Must Have Permit for Walkie Talkies
Since it became known that Army surplus walkie-talkie radio equipment can be purchased from retailers, FIRE ENGINEERING has been asked about the possibilities of using this equipment for fire fighting operations.
To those interested in the subject— and they are many—it should be pointed out that although you can buy a walkie-talkie in some stores, you cannot legally use one. This applies equally well to the fire service as it does to the general public.
Under the communications act, no person may operate a radio tra_____mitter without obtaining a license from the Federal Communication Commission, The F. C. C. has warned that use by the general oublic of such Army surplus walkie-talkies might bring $10,000 fine or two years imprisonment, or both.
It is said that no licenses will be issued for these facilities for the general public until the Citizens Radio Communication Service goes into effect. This service will govern the use of walkie-talkies by the public, although its part in the operation of such equipment by emergency services—including fire—is not presently known. The Commission has said that the service would not be started until “equipment operating in the (walkie-talkiel band” had reached a “satisfactory stage development” and until the Commission had “completed certain technical and legal studies.” Meanwhile, the commission has urged retailers selling Army surplus transmitters to attach tags telling the penalties for unauthorized operation.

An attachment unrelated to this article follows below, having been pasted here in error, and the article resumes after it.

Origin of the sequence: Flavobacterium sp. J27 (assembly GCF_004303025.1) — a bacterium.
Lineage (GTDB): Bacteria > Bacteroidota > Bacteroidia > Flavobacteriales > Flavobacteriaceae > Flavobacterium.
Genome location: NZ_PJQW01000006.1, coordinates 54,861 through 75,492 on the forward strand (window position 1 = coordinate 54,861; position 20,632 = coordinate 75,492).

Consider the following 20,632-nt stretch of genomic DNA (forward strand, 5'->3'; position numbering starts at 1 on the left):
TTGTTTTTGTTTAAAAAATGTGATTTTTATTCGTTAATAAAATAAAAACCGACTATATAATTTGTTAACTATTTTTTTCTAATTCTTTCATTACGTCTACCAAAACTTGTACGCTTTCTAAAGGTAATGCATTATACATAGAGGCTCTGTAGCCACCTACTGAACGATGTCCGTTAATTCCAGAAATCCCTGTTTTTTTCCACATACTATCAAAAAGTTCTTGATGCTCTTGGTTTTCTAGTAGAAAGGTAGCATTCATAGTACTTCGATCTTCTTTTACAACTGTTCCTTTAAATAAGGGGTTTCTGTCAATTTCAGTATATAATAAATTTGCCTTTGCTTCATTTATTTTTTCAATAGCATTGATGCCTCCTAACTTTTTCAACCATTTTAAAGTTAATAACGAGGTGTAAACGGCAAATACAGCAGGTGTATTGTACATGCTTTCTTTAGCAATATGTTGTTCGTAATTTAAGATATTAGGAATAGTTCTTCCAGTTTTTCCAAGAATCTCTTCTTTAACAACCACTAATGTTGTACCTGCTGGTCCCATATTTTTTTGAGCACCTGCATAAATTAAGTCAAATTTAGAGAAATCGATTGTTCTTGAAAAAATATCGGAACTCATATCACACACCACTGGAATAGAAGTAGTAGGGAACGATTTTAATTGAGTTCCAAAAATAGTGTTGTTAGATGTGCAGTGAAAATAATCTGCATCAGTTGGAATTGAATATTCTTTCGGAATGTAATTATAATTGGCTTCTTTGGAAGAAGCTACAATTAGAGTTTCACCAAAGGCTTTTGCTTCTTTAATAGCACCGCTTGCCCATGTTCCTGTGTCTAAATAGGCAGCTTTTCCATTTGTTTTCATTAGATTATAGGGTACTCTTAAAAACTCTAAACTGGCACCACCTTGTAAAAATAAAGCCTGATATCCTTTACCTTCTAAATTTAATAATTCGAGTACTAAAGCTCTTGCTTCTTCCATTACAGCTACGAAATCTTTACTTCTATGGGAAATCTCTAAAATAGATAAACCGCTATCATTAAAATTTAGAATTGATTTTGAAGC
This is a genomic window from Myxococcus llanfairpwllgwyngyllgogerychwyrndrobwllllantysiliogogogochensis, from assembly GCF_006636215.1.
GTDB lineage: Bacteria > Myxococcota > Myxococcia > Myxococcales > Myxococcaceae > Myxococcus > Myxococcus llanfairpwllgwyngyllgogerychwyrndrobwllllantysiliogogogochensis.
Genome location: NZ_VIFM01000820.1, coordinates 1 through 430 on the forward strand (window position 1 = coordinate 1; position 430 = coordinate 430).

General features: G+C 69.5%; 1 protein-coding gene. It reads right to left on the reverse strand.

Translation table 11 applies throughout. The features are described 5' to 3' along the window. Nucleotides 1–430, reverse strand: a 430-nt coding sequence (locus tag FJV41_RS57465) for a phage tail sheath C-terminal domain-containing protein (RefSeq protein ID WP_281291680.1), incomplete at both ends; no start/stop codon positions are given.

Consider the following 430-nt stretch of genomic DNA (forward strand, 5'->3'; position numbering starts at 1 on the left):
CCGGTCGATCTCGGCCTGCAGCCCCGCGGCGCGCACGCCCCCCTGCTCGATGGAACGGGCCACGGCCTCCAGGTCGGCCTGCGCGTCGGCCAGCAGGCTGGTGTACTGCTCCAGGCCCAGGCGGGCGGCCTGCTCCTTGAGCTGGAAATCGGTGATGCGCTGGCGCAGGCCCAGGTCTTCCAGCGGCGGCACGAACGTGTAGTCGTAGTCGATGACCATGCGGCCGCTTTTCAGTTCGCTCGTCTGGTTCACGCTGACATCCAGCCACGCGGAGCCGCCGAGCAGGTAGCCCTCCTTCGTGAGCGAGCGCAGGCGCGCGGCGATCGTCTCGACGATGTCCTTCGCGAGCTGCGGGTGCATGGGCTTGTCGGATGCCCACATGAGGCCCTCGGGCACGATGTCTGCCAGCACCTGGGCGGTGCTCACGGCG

Those who have experimented with the type of walkie-talkie and handytalkie used by the Armed Forces and attempted to adopt them to fire fighting operations have generally reported the equipment unsuited for such use.
It is understood that radio manufacturers are at work on improved walkie-talkie models which will meet the special requirements of the fire service. As has been announced, the F. C. C. has already allocated to the fire service certain channels for operation of walkie-talkie and other short-wave radio.